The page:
Synoptic Climatology of Lake El’gygytgyn
In support of paleoclimate work being done at Lake El’gygytgyn an analysis of the synoptic climatology of Lake El’gygytgyn for the period 1960 to 2009 using a combination of global reanalysis and in-situ observations will be completed. This will result in an improved understanding of the relationship between near surface climate (temperature and precipitation) and changes in synoptic circulation. Analysis of any trends in temperature and precipitation over this period will also be completed, with any significant trends being attributed to changes in the frequency of occurrence of different synoptic patterns or to changes in the mean weather associated with given synoptic patterns.
The method of self-organizing maps (SOMs) described by Kohonen (2001) has proven quite useful in the construction of objective synoptic climatologies (e.g. Hewitson and Crane 2002 Cassano et al. 2006, 2007). For this project we will apply the SOM technique to the 40+ year European Centre for Medium Range Weather Forecasts (ECMWF) reanalysis (ERA40) and the National Center for Environmental Prediction (NCEP) / National Center for Atmospheric Research (NCAR) reanalysis (NNR). The synoptic climatology will be based on sea level pressure from both reanalyses. Using the SOM technique we will identify the primary 35 weather patterns that control the weather and climate of the Lake El’gygytgyn region. The frequency of occurrence of these weather patterns will be determined based on the reanalysis data for seasonal and annual time periods. We will also identify changes in the frequency of these weather patterns over the study period (from 1958-present). Average temperature and precipitation will be calculated for each of the weather patterns, using both the reanalysis data and available in-situ observations (which will be provided by collaborators at the University of Alaska – Fairbanks). Changes in the mean temperature and precipitation for each pattern over the period of analysis will be determined. As shown in Cassano et al. (2007) the combination of information on changes in synoptic weather pattern frequency and changes in mean atmospheric state for each weather pattern will allow for partitioning of the observed trends into dynamics (frequency change) and thermodynamic (changes in mean state) components. The results of this synoptic climatology analysis will provide a summary of the atmospheric circulation controls on Lake El’gygytgyn weather and climate.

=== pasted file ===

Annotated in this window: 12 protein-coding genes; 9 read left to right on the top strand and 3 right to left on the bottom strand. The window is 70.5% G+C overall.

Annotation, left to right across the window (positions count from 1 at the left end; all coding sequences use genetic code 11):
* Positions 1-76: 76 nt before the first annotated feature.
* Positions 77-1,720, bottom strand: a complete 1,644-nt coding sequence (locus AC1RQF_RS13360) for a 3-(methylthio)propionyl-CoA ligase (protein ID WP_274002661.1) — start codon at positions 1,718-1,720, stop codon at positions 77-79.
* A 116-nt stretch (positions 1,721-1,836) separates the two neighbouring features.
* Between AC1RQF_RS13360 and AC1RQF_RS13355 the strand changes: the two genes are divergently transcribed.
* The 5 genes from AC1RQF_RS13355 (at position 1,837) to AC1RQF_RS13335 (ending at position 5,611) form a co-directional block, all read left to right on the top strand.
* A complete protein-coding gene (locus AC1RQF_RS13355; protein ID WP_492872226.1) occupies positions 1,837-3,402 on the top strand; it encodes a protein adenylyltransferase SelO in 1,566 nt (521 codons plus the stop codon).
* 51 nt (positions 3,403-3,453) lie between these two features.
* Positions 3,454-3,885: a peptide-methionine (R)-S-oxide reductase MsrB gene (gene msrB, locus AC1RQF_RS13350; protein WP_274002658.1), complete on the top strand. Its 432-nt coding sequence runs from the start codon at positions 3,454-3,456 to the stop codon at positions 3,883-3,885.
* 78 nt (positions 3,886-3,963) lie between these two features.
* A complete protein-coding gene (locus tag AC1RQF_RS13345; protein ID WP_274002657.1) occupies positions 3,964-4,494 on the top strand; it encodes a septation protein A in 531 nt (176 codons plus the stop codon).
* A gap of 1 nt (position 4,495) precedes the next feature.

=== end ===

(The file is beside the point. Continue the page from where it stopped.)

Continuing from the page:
This research is supported by the University of Alaska - Fairbanks.
University of Colorado
University of Alaska-Fairbanks